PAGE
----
Nicolas Beaudin – Drummondville Voltigeurs (QMJHL)
There are mixed opinions on whether or not Nicolas Beaudin can be effective at the NHL level. The 27th overall pick in last year’s draft wasn’t ranked as high as the Blackhawks apparently had him. Chris Peters of ESPN ranked him 67th overall in his top 80 prospects for the 2018 draft. NHL Central Scouting ranked him 36th overall among North American skaters.
But I believe Beaudin is way better than scouts have perceived him to be. There hasn’t been a lot of talk about him since the draft, but he’s performed very well with Drummondville in the QMJHL this season despite missing about a month with a wrist fracture. Beaudin is on pace for his best totals in his junior career with 1.23 points per game, which is second in the league amongst defensemen. He’s leading the defensemen on his team in scoring (6 G, 32 A, 38 P in 31 games). He just had a point streak snapped where he had 12 points in six games (1 G, 11 A).
Much like the other defensemen the Blackhawks have drafted in the past, he’s on the smaller end by NHL standards (5’11” and 176 lbs) and moves the puck really well. He has a great vision and an above-average hockey sense, both of which allow him to analyze situations and make decisions quickly. While Pronman knocked on is mobility in his analysis of the Blackhawks’ farm system, Curtis Joe of Elite Prospects praised it:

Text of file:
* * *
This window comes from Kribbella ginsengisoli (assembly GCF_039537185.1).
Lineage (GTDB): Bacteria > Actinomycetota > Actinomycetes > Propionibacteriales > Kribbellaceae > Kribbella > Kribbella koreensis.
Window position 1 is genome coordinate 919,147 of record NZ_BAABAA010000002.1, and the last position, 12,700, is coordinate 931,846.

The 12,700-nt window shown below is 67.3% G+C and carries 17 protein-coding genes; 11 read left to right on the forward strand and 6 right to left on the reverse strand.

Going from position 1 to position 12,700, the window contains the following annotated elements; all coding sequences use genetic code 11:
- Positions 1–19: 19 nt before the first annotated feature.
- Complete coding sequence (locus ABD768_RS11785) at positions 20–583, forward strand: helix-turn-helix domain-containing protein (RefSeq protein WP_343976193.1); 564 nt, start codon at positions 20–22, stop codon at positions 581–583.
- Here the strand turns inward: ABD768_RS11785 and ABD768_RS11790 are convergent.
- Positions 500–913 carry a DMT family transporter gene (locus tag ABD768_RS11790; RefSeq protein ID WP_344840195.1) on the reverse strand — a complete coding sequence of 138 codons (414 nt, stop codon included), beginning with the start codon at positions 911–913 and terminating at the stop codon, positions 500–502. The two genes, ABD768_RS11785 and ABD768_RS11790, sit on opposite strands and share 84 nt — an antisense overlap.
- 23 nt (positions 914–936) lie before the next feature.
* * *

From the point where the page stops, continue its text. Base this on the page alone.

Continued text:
"“His mobility is all but elite at this point; he primarily uses his speed to open up passing and shooting lanes in the offensive zone.” – Curtis Joe on Nicolas Beaudin"
From the highlights I’ve watched, Beaudin’s mobility isn’t elite but it’s definitely there and strong. He’s not the strongest defensively and lacks in the physicality department. However, like Boqvist, his quick decision-making and assertiveness on the puck puts pressure on opposing players, making them second-guess themselves. He has a tendency to give his opponents way too much room in his own end and struggles to close gaps while defending rush opportunities. These flaws are probably the biggest reason for him being cut so early on in Canada’s World Junior camp.
With all that being said, his transition abilities are far superior to any other prospect on this list. Beaudin plays a structured, composed game that the defensemen on the Blackhawks currently lack. He has a good awareness of the game occurring around him, and his calmness with the puck makes up for his average skating abilities.
In some ways, he reminds me of Colorado’s Sam Girard due to his size and offensive instincts. Girard is a better defender and skater than Beaudin is, though. After he was drafted, Beaudin said he models his game after Toronto’s Jake Gardiner, which is something I can absolutely see as both players possess many of the same strengths and weaknesses. I know Leafs fans have a lot of opinions on Gardiner, but he’s done pretty well for himself and is easily the second-best defenseman on that team. Beaudin may never become that, but he has a very good chance to develop into a top-four guy for the Chicago Blackhawks in a few years.